Over-treated, damaged or naturally dry hair can benefit from a good deep conditioning treatment. However, deep conditioning treatments can be expensive, depending on the brand you want. Instead of spending money on a deep conditioning treatment, use the items in your pantry by creating your own deep conditioning treatment with mayonnaise and olive oil. The nutrients in these products help nourish and revitalize dry, damaged hair just like the conditioning treatments you buy at the store.
Put 1/4 of a cup of mayonnaise in a clean, dry bowl. It does not matter if the mayonnaise is warm or cold.
Add 1 teaspoon of extra virgin olive oil to the bowl. Stir the mayonnaise and olive oil together until well-blended.
Wet and wash your hair thoroughly. Gently pat your hair dry to remove any excess water. Scoop the mayonnaise and olive oil mixture onto your fingertips and gently massage into your scalp.
Run a wide-toothed comb through your hair to evenly distribute the mixture. Add more mixture to your fingertips and massage into the rest of your hair.
Loosely pile your hair on your head. Place a shower or bathing cap over your hair.
Place a large, dry towel in the dryer for two minutes. This heats the towel without making it hot. Wrap the towel around your head. The heat from the towel will gently warm your hair and helps it absorb the mixture.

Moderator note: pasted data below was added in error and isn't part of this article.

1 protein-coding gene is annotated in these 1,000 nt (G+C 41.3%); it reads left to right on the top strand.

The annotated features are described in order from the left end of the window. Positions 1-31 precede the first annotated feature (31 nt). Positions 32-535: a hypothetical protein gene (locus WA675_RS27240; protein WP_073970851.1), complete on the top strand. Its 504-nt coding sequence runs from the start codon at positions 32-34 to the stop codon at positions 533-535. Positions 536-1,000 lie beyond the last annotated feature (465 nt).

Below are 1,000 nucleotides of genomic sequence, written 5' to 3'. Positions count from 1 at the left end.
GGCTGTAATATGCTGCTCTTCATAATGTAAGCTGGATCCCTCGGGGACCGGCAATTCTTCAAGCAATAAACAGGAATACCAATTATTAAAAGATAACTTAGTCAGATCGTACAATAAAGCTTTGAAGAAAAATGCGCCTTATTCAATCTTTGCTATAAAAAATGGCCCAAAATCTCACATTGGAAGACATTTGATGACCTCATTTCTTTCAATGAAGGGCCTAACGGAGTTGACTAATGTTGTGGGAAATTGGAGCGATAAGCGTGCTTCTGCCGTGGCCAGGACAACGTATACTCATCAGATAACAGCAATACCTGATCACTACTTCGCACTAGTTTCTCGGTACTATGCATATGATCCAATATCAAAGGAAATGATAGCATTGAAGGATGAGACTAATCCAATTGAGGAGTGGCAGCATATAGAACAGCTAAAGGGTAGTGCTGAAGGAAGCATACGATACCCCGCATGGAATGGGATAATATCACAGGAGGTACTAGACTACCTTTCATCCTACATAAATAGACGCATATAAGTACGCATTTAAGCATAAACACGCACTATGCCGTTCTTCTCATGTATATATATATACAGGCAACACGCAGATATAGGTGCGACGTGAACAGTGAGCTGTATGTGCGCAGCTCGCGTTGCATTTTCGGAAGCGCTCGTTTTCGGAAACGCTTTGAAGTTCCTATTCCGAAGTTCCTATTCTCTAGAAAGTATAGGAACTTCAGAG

Leave the mixture on for 30 minutes. After 30 minutes, rinse out the mixture with warm water. Do not use shampoo when you rinse.
Make your own mayonnaise by combining one egg and 1/2 cup of olive oil. Mix thoroughly until it reaches a thick consistency. You can add more olive oil to the mixture once it thickens.
You can also use olive oil as a hot oil treatment, as well. Warm 3 tablespoons of olive oil in the microwave. Spread the oil through your dry hair. Put on a shower cap and let it sit for 30 minutes. Rinse your hair thoroughly to remove all of the oil.
Deep-condition your hair only once a week. Too much conditioning will leave your hair limp and over-saturated.
A.N. Pike has been a professional writer since 2006. She has worked for the "McKinney Courier-Gazette" and her campus newspaper, now freelancing for various clients. Pike earned her associate's degree in mass communications and journalism from Collin College.